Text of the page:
For many, sounds made by knuckles breaking, pens clicking or chewing food can be unpleasant or annoying. For a select few, however, these sort of sounds can be simply unbearable — a response which can be a marker for a disorder called misophonia. Now, scientists have discovered how these triggers are processed in the brain and why some of us intensely hate them, yours truly included.
“For many people with misophonia, this will come as welcome news as for the first time we have demonstrated a difference in brain structure and function in sufferers,” said lead researcher Dr Sukhbinder Kumar from the Institute of Neuroscience at Newcastle University and the Wellcome Centre for NeuroImaging at University College London (UCL).
The team from Newcastle University, UK, performed MRI scans on 44 volunteers, half of whom were diagnosed with the misophonia disorder — a condition in which negative emotions, thoughts, and physical reactions are triggered by specific sounds. The participants’ brains were scanned while they listened to:
- neutral sounds: rain, the clatter of a busy café, a kettle boiling;
- unpleasant sounds: a person screaming or a baby crying;
- trigger sounds: breathing, eating.
Results revealed physical differences in the frontal lobe between the cerebral hemispheres of people with misophonia. Specifically, the researchers recorded abnormal connections between the frontal lobe area and the anterior insular cortex (AIC). The latter brain region is nestled in the side of the brain and is heavily involved in processing emotions.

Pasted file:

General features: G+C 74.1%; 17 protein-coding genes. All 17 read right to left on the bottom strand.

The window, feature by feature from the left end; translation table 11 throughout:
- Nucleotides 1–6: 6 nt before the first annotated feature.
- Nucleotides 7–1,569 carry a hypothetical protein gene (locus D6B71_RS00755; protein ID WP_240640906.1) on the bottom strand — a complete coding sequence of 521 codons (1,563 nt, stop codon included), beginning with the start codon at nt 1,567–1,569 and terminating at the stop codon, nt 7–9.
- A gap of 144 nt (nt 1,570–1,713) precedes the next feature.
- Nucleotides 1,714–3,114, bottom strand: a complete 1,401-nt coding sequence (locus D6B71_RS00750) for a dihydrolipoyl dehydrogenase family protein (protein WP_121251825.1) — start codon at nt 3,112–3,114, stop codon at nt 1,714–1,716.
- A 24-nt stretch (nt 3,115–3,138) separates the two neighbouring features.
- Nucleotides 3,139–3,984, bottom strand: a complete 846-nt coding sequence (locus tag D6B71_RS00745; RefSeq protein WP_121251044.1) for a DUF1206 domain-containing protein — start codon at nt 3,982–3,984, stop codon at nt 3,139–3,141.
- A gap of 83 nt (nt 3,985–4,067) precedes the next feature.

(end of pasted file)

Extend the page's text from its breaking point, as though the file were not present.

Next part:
Misophonic subjects had a heightened activity in both brain regions when they heard the trigger sounds while non-misophonic participants saw activity go up in the AIC but down in the frontal area. It may be that misophonic subjects have an abnormal control mechanism between the frontal lobe and AIC, the researchers from Newcastle claim.
There’s also evidence of greater amounts of myelination, the brain’s insulation, in misophonic subjects. The findings were reported in the journal Current Biology.
“I hope this will reassure sufferers. I was part of the sceptical community myself until we saw patients in the clinic and understood how strikingly similar the features are,” said in a statement Tim Griffiths, Professor of Cognitive Neurology at Newcastle University and UCL.
“We now have evidence to establish the basis for the disorder through the differences in brain control mechanism in misophonia. This will suggest therapeutic manipulations and encourage a search for similar mechanisms in other conditions associated with abnormal emotional reactions,” he added.
According to a 2014 study conducted by researchers from the University of South Florida, 20 percent of the 483 students involved were misophonics. The researchers also found that misophonia symptoms were very similar to those of the psychiatric conditions anxiety, depression, and obsessive-compulsive disorder. In 2013, psychiatrist Arjan Schröder and his colleagues at the University of Amsterdam proposed that misophonia should be classified as a psychiatric disorder in its own right, classed under the OCD spectrum.
Dr. Kumar says that knowing the brain signatures of trigger sounds could enable treatments for misophonics, if they wish so. For instance, a possible treatment would involve a neuro-feedback device which prompts misophonics that they might be reacting a bit overboard.